This is particularly the case for Long Island, where so much of our suburban economy revolves around consumer spending (sales tax revenue is 40 percent of Nassau County’s revenue) and so much of spending revolves around our homes.

Many of us were critical of the bank-bailout fashioned under the Bush/Paulson regime, that gave banks billions without any stipulations of refinancing homeowners who were defrauded into subprime mortgages so they could keep their homes. Instead of the banks returning the favor taxpayers extended in bailing them out, and doing what they could to help the American homeowners, they unleashed the greatest avalanche of foreclosures seen since the Great Depression, many using robo-signing processes that wound up taking homes of owners they did not have the right to foreclose.

GOP presidential candidate Mitt Romney’s solution to the foreclosure process, as he has stated, is to “let the market find the bottom,” where speculators can swoop in and convert the foreclosed properties to rentals.

Others hope for a solution that will see housing prices return to where they were before the bubble burst.

But housing prices were artificially high, compelling families to have two earners and then some in order to support the house – which more than anything is why the unemployment rate remains persistently high. Under this pressure, the loss of a job or even a reduction in income, is devastating.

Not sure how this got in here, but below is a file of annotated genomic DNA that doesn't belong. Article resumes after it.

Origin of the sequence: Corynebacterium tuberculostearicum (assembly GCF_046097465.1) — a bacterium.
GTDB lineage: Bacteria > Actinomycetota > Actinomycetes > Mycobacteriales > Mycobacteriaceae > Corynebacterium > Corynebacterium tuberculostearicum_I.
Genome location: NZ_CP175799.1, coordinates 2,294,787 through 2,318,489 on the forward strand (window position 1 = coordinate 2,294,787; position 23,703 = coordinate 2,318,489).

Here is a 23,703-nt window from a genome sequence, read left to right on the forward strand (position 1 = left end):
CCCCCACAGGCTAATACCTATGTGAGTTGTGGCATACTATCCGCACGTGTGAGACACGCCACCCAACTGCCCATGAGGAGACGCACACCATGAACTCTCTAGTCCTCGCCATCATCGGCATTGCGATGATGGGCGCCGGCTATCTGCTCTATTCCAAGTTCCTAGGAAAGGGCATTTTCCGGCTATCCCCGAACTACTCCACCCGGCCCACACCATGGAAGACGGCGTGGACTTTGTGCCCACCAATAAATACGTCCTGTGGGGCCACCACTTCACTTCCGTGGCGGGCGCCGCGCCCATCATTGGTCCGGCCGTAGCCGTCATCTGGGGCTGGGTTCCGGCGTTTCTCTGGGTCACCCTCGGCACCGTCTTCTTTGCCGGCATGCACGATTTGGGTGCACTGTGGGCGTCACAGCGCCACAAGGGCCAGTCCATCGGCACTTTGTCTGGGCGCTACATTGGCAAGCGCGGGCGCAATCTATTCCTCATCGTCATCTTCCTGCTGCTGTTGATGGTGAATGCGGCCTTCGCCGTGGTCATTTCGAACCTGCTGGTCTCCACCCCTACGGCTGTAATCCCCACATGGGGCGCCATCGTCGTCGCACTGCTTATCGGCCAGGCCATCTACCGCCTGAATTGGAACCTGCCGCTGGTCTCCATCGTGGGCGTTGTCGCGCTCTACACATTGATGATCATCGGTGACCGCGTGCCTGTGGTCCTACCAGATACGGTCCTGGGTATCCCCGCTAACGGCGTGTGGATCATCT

A fairer solution would have been to let the homeowners refinance at the low interest rates that the banks were getting. Apparently, the mortgage holders were selling off the liens first for 95 cents on the dollars, then 50 cents on the dollar, then 35 cents on the dollar. Why not sell to the homeowner for that amount? The homeowner would probably have qualified for refinancing at the lower amount, before the house was taken in foreclosure and the family evicted.

President Obama has attempted on four different occasions to introduce programs to help homeowners. And while the hope that the plan would help 9 or 10 million homeowners did not materialized, one million homes were saved outright and another five million foreclosures have been averted.

This month, President Obama proposed an even more comprehensive program that could materially help those in our community or our children who may well be looking for their first house, and certainly would help Nassau County’s economy. That is, if Congress goes along (unlikely).